Wednesday, August 4, 2010

A Holy Groaning (II)

The creation waits in eager expectation for the sons of God to be revealed. For the creation was subjected to frustration, not by its own choice, but by the will of the one who subjected it, in hope that the creation itself will be liberated from its bondage to decay and brought into the glorious freedom of the children of God. We know that the whole creation has been groaning as in the pains of childbirth right up to the present time. Not only so, but we ourselves, who have the firstfruits of the Spirit, groan inwardly as we wait eagerly for our adoption as sons, the redemption of our bodies. For in this hope we were saved. But hope that is seen is no hope at all. Who hopes for what he already has? But if we hope for what we do not yet have, we wait for it patiently.

In the same way, the Spirit helps us in our weakness. We do not know what we ought to pray for, but the Spirit himself intercedes for us with groans that words cannot express. And he who searches our hearts knows the mind of the Spirit, because the Spirit intercedes for the saints in accordance with God's will.
Romans 8:24-27

Last week we looked at verses 18-24 of this passage and learned that this world (and even our own bodies) are marred by sin, this causes us frustration and it leads us to groan in eager anticipation for our Lord's return when everything will be made right. But now in verses 24-27 Paul makes explicit what we really couldn't have even guessed before: this groaning is a type of holy prayer.

When I think of groaning I think of complaining and whining about stuff that I don't like. Notice though that Paul's groaning is a groaning in eager expectation of the world to come. His groaning isn't just about being unhappy with a world and a body that are tainted by sin. That type of groaning would be wholly negative. No! Paul's groaning goes beyond merely being unhappy with the mark of sin on our world and instead patiently waits in eager expectation for God's promised redemption. It is at one and the same time both a complaint against our present situation and a hope for our future deliverance. Which brings to light a precious truth. It is only because of our frustration in this world that hope exists, for "who hopes for what he already has?" If we had everything we wanted there would be no reason to hope.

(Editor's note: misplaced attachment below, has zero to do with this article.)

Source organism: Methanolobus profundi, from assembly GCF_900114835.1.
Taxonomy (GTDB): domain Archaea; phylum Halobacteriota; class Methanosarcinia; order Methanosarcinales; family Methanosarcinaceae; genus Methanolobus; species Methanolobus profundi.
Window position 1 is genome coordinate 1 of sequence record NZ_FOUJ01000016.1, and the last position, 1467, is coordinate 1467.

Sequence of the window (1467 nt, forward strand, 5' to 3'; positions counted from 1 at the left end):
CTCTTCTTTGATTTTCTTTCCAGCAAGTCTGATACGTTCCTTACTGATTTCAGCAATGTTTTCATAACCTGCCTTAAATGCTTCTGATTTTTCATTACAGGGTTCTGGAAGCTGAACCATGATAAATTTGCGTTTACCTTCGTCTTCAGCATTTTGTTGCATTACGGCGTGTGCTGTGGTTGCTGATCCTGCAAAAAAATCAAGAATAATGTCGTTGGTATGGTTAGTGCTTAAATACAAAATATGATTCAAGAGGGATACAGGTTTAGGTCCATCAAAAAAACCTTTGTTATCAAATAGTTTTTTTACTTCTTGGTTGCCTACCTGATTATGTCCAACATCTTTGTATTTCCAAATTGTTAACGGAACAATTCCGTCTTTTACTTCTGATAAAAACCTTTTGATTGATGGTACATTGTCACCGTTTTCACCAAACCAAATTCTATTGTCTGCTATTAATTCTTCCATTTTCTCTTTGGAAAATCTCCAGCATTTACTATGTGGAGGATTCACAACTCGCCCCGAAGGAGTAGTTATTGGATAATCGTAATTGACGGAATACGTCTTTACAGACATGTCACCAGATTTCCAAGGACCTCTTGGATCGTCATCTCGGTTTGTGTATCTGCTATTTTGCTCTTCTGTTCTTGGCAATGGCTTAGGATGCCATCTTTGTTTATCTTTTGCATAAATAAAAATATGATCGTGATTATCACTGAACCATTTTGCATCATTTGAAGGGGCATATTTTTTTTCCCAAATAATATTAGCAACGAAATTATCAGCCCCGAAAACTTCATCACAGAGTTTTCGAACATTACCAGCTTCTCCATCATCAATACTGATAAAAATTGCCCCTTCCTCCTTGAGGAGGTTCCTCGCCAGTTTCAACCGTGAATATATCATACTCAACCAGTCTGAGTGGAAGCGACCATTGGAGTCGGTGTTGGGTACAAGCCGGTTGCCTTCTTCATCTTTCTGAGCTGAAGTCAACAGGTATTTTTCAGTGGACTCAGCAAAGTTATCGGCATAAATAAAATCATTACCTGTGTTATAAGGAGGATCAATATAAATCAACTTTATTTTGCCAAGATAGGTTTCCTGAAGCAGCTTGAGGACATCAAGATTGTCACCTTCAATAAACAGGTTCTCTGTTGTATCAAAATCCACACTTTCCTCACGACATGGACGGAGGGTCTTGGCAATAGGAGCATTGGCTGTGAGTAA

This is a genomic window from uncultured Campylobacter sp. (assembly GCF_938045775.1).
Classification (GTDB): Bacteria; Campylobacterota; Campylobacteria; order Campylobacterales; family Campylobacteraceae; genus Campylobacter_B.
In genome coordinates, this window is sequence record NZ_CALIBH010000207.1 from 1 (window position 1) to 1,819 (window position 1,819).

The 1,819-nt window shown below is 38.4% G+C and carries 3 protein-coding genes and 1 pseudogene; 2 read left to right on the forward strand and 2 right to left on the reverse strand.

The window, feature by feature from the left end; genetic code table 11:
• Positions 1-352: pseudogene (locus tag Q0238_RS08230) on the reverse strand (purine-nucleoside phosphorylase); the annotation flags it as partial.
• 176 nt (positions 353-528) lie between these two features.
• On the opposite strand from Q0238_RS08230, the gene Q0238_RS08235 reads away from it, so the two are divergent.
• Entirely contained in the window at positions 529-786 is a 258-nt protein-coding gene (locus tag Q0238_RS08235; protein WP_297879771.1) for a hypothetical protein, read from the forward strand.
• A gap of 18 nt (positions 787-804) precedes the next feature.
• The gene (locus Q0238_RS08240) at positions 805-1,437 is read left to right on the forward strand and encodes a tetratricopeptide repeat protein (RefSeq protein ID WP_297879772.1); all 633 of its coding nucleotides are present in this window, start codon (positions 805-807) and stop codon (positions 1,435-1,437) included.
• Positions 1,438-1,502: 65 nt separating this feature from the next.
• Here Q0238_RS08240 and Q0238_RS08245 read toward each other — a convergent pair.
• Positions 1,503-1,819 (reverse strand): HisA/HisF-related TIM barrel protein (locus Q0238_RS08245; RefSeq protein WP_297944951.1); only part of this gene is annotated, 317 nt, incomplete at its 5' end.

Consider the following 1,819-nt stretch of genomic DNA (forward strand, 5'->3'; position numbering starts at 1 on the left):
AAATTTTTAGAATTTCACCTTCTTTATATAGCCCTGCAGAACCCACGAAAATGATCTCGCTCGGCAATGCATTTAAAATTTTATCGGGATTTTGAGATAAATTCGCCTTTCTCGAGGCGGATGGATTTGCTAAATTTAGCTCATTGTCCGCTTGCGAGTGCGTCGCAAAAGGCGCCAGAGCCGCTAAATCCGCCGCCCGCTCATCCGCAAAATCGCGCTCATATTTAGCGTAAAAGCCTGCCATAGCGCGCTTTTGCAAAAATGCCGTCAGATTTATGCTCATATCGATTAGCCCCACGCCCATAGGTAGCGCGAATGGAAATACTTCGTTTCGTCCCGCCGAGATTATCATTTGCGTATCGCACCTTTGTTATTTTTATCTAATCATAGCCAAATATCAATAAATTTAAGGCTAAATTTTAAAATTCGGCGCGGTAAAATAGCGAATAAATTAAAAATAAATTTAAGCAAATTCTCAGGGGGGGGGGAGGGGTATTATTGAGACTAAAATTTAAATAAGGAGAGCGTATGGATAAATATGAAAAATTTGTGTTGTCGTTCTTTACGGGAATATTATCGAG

It is in grasping this truth that we find the difference between groaning that is a wholly negative attitude and groaning that is a holy negative attitude. Herein lies the difference. It is right and good for us to be unhappy with this world that is marred by sin. This isn't a problem. It only becomes a problem when we allow our displeasure with the world to grow into displeasure with God...when we begin to blame Him for our suffering. That isn't what our frustration was intended to accomplish. Instead, frustration was given to us to cause us to look toward God's future in hope. Our frustration is a helpful reminder that we ought not get too attached to this world and that we ought to eagerly anticipate the day of our Lord's return.

Still not convinced that groaning can be holy? Paul even goes so far as to say that the Holy Spirit groans on our behalf in prayer when we do not know what to pray. When our suffering or frustration with this world has taken our words and we long for something better but are incapable of communicating what we long for to our God, the Holy Spirit groans on our behalf. He groans to mourn our pain, and He groans in faith that the Father has already planned our deliverance.
In I Thessalonians 4:13 Paul says that Christians should not mourn as others do who have no hope. Normally we apply this exclusively to how we mourn the death of a loved one. Taken together with the above passage however, it makes a strong argument that we ought to handle all mourning, all frustration, and all disappointment differently because we are Christians. All of these ought to lead us to hope instead of despair.

So here's the question, where do you allow your frustration and disappointment to lead you? Do they lead you down a path of blame and anger towards God? Or do you remind yourself that it is only when you lack something that you are capable of hope? Do you take your disappointments to the throne of God in eager expectation of how He will resolve them or do you hurl them like darts of accusation at His throne? Brothers and sisters, do not despair. This trial was given so that you would learn to hope.

For further reading this week...

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